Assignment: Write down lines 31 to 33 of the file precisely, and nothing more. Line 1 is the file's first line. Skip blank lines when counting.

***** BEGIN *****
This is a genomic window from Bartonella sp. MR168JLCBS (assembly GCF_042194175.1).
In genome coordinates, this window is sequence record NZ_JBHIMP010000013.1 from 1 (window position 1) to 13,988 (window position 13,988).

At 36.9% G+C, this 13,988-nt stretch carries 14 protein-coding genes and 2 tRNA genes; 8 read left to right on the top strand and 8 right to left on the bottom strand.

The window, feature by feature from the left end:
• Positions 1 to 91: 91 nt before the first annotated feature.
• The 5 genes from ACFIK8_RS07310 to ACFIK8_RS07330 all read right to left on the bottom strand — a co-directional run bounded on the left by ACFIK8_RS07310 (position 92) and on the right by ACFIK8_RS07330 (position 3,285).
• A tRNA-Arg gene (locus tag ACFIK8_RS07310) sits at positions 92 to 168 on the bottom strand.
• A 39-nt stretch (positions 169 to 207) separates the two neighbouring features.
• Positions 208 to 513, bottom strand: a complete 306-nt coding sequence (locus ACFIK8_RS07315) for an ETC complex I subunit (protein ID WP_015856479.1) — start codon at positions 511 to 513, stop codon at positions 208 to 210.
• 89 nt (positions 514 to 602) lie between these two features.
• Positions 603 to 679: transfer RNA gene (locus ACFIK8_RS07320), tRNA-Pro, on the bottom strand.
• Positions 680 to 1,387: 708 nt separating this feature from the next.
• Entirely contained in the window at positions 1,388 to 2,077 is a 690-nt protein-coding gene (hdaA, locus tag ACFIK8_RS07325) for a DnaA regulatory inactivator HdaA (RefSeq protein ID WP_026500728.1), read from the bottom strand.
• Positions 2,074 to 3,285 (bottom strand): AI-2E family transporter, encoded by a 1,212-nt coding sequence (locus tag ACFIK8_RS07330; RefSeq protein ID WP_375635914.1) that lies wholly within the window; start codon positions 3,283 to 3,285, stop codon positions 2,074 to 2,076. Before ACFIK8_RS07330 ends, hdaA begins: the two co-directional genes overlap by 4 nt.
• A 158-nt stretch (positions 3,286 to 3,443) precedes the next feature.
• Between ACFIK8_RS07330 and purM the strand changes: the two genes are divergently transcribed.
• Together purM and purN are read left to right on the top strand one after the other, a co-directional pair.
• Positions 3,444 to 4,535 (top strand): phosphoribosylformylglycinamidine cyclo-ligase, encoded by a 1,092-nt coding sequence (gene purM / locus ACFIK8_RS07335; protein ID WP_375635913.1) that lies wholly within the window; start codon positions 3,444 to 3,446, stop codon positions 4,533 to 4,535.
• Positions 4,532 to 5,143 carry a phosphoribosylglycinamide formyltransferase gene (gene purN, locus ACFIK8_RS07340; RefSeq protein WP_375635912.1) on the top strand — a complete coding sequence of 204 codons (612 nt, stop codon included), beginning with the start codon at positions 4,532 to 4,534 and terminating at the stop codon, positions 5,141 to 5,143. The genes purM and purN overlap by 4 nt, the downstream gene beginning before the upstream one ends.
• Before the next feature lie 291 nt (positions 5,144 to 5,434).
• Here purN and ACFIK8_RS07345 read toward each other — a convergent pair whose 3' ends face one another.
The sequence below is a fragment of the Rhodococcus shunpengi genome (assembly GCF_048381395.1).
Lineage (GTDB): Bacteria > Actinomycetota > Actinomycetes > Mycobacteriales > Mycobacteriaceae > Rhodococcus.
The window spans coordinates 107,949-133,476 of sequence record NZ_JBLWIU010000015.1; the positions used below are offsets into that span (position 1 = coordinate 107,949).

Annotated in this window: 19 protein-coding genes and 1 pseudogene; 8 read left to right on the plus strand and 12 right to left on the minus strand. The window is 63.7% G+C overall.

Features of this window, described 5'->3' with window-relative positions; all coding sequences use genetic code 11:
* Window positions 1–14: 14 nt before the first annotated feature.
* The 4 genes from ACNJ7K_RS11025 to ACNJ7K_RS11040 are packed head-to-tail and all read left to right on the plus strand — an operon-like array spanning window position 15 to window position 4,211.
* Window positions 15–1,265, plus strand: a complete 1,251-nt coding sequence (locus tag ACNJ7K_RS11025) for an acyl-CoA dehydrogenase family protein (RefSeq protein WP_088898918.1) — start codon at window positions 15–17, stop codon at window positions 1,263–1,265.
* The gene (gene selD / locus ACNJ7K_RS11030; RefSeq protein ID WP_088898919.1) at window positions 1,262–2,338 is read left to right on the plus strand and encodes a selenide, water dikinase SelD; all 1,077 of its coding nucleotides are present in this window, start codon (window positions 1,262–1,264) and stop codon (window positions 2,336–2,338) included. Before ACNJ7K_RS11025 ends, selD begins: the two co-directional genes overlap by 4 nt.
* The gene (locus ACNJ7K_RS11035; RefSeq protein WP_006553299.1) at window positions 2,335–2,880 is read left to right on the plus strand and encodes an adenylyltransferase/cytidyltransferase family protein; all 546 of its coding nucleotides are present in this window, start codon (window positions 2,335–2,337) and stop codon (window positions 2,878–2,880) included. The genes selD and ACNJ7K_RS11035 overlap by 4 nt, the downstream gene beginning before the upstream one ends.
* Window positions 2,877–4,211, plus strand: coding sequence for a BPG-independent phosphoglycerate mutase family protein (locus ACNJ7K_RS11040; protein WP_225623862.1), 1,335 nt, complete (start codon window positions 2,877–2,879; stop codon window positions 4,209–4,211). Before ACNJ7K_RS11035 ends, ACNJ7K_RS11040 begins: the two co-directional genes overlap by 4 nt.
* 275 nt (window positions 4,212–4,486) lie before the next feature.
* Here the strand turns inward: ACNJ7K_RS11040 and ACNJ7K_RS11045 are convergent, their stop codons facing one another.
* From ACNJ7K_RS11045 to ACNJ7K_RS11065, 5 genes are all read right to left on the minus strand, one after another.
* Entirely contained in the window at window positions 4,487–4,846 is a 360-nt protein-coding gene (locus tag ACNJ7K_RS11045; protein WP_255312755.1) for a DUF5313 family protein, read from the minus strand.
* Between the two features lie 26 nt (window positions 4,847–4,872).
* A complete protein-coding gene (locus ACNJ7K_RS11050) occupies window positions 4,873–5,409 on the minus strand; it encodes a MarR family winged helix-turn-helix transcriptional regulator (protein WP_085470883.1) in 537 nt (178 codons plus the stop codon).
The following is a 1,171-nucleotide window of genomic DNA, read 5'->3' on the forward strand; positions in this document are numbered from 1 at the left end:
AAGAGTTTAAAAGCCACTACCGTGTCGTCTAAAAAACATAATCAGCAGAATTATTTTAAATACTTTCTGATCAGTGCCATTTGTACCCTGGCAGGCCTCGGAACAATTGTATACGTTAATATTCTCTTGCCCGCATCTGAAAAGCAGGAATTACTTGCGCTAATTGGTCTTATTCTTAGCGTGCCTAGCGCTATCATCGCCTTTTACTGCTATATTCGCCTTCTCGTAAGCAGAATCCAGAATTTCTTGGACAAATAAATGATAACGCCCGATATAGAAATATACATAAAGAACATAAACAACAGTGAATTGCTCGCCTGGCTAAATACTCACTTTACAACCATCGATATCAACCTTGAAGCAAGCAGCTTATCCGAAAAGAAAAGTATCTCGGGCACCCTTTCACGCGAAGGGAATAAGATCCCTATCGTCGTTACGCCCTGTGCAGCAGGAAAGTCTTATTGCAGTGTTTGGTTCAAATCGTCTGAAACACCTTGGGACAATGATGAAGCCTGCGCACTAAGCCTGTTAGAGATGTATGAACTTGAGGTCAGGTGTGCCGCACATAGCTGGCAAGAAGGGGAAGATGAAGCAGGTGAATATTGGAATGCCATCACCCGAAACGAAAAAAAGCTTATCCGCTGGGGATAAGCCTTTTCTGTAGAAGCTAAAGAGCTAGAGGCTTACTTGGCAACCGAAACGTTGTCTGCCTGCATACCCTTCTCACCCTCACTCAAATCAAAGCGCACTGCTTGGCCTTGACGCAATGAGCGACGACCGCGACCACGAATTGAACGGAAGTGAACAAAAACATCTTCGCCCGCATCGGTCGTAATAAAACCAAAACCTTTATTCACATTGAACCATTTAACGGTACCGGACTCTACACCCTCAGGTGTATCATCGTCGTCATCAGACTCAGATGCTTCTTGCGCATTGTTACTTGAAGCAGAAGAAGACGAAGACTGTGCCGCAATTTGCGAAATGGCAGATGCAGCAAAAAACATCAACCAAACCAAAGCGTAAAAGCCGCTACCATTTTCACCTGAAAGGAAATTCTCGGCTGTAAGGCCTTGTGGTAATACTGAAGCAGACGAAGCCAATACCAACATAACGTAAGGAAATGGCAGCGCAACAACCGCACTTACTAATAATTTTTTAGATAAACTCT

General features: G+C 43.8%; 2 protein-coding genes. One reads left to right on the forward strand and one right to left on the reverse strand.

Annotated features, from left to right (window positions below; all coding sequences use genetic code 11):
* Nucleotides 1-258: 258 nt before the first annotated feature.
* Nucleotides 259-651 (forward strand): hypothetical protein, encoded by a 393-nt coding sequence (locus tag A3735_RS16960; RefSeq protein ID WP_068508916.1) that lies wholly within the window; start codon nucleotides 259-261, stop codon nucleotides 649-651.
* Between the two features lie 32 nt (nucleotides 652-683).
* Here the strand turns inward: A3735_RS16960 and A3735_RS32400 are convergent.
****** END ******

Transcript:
* The gene (locus ACNJ7K_RS11035; RefSeq protein WP_006553299.1) at window positions 2,335–2,880 is read left to right on the plus strand and encodes an adenylyltransferase/cytidyltransferase family protein; all 546 of its coding nucleotides are present in this window, start codon (window positions 2,335–2,337) and stop codon (window positions 2,878–2,880) included. The genes selD and ACNJ7K_RS11035 overlap by 4 nt, the downstream gene beginning before the upstream one ends.
* Window positions 2,877–4,211, plus strand: coding sequence for a BPG-independent phosphoglycerate mutase family protein (locus ACNJ7K_RS11040; protein WP_225623862.1), 1,335 nt, complete (start codon window positions 2,877–2,879; stop codon window positions 4,209–4,211). Before ACNJ7K_RS11035 ends, ACNJ7K_RS11040 begins: the two co-directional genes overlap by 4 nt.
* 275 nt (window positions 4,212–4,486) lie before the next feature.